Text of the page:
Diaceutics PLC’s (LON:DXRX) Financials Are Too Obscure To Link With Current Share Price Momentum: What’s In Store For the Stock?

Diaceutics (LON:DXRX) has had a great run on the share market with its stock up by a significant 25% over the last three months. However, we decided to pay attention to the company’s fundamentals which don’t appear to give a clear sign about the company’s financial health. In this article, we decided to focus on Diaceutics’ ROE.

Return on Equity or ROE is a test of how effectively a company is growing its value and managing investors’ money. In short, ROE shows the profit each dollar generates with respect to its shareholder investments.

Check out our latest analysis for Diaceutics

How To Calculate Return On Equity?

ROE can be calculated by using the formula:

Return on Equity = Net Profit (from continuing operations) ÷ Shareholders’ Equity

So, based on the above formula, the ROE for Diaceutics is:

2.0% = UK£398k ÷ UK£20m (Based on the trailing twelve months to December 2019).

The ‘return’ refers to a company’s earnings over the last year. So, this means that for every £1 of its shareholder’s investments, the company generates a profit of £0.02.

What Is The Relationship Between ROE And Earnings Growth?

Thus far, we have learnt that ROE measures how efficiently a company is generating its profits. Based on how much of its profits the company chooses to reinvest or “retain”, we are then able to evaluate a company’s future ability to generate profits. Assuming everything else remains unchanged, the higher the ROE and profit retention, the higher the growth rate of a company compared to companies that don’t necessarily bear these characteristics.

Diaceutics’ Earnings Growth And 2.0% ROE

As you can see, Diaceutics’ ROE looks pretty weak. Even when compared to the industry average of 8.1%, the ROE figure is pretty disappointing. For this reason, Diaceutics’ five year net income decline of 4.6% is not surprising given its lower ROE. We believe that there also might be other aspects that are negatively influencing the company’s earnings prospects. Such as – low earnings retention or poor allocation of capital.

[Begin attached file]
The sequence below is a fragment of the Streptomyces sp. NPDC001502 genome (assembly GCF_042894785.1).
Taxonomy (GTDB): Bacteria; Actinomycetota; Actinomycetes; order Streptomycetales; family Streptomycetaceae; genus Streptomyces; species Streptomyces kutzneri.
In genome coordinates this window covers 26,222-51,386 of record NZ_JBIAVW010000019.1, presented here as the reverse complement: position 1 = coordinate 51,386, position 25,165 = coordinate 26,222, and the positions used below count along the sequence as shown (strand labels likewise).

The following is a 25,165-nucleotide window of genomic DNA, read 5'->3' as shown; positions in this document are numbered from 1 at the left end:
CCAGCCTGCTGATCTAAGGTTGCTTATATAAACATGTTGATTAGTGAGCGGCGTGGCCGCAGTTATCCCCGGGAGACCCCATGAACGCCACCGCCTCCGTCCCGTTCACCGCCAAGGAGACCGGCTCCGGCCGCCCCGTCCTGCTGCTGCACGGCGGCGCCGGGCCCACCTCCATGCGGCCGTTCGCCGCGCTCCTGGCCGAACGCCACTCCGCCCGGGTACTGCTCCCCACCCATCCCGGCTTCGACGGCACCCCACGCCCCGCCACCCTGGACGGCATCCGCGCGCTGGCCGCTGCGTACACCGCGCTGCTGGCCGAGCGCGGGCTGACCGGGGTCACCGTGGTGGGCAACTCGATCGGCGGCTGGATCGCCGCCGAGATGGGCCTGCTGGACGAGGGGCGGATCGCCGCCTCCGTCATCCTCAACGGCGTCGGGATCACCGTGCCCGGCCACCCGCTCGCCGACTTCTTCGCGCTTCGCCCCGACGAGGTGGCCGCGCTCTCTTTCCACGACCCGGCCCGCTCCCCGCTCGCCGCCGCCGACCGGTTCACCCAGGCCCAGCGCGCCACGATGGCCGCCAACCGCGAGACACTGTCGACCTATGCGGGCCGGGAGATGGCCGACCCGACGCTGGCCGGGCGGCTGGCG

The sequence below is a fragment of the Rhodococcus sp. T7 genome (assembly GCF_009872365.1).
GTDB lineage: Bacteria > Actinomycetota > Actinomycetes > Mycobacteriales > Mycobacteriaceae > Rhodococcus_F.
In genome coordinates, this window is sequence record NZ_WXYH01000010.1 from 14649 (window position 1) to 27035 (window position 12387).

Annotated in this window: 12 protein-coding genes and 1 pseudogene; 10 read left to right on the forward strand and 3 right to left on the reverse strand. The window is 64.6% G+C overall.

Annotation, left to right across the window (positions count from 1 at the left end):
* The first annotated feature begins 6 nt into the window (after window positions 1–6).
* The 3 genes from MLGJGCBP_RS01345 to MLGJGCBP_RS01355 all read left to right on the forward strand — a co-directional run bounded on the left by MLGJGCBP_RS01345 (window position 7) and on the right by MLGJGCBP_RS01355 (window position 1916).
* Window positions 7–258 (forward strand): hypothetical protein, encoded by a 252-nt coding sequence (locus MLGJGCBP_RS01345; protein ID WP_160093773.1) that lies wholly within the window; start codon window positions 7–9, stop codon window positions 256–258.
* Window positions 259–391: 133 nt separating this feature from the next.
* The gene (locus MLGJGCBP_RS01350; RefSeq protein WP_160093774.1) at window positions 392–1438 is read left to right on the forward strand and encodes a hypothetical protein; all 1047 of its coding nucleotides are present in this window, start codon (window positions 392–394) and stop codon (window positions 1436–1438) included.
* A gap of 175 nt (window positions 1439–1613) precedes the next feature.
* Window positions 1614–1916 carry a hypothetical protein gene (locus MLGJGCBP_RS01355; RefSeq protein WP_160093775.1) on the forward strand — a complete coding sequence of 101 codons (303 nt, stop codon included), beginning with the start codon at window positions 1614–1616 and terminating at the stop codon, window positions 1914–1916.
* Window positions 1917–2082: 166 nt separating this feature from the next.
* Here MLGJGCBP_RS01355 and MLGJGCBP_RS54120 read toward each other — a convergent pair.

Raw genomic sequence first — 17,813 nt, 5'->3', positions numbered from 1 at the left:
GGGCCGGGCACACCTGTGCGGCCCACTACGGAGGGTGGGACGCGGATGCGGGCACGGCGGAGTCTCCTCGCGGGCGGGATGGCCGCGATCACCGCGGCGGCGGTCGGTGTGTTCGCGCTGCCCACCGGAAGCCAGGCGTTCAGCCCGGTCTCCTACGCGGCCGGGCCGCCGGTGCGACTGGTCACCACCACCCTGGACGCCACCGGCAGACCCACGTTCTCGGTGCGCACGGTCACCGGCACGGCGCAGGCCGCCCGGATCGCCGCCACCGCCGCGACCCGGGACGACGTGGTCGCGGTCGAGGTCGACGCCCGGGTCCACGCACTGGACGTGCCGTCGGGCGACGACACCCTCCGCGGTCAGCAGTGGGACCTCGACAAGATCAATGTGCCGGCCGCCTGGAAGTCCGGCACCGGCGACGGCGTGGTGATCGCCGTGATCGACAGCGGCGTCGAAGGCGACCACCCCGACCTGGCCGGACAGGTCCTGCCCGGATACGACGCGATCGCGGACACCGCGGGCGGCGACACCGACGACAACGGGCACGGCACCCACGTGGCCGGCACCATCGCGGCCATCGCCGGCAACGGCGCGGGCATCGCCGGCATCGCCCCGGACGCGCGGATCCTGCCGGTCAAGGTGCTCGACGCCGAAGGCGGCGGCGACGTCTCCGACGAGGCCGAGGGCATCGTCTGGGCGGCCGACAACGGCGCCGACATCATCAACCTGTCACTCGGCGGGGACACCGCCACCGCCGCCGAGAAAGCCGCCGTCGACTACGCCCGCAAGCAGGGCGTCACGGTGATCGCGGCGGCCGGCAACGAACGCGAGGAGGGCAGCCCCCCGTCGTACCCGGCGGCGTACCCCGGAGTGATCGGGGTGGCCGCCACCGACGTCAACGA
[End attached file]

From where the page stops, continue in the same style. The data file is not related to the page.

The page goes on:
That being said, we compared Diaceutics’ performance with the industry and were concerned when we found that while the company has shrunk its earnings, the industry has grown its earnings at a rate of 15% in the same period.

AIM:DXRX Past Earnings Growth July 7th 2020
AIM:DXRX Past Earnings Growth July 7th 2020

Earnings growth is a huge factor in stock valuation. The investor should try to establish if the expected growth or decline in earnings, whichever the case may be, is priced in. By doing so, they will have an idea if the stock is headed into clear blue waters or if swampy waters await. One good indicator of expected earnings growth is the P/E ratio which determines the price the market is willing to pay for a stock based on its earnings prospects. So, you may want to check if Diaceutics is trading on a high P/E or a low P/E, relative to its industry.

Is Diaceutics Making Efficient Use Of Its Profits?

Because Diaceutics doesn’t pay any dividends, we infer that it is retaining all of its profits, which is rather perplexing when you consider the fact that there is no earnings growth to show for it. It looks like there might be some other reasons to explain the lack in that respect. For example, the business could be in decline.

Conclusion

Overall, we have mixed feelings about Diaceutics. While the company does have a high rate of profit retention, its low rate of return is probably hampering its earnings growth. Having said that, looking at current analyst estimates, we found that the company’s earnings growth rate is expected to see a huge improvement. Are these analysts expectations based on the broad expectations for the industry, or on the company’s fundamentals? Click here to be taken to our analyst’s forecasts page for the company.

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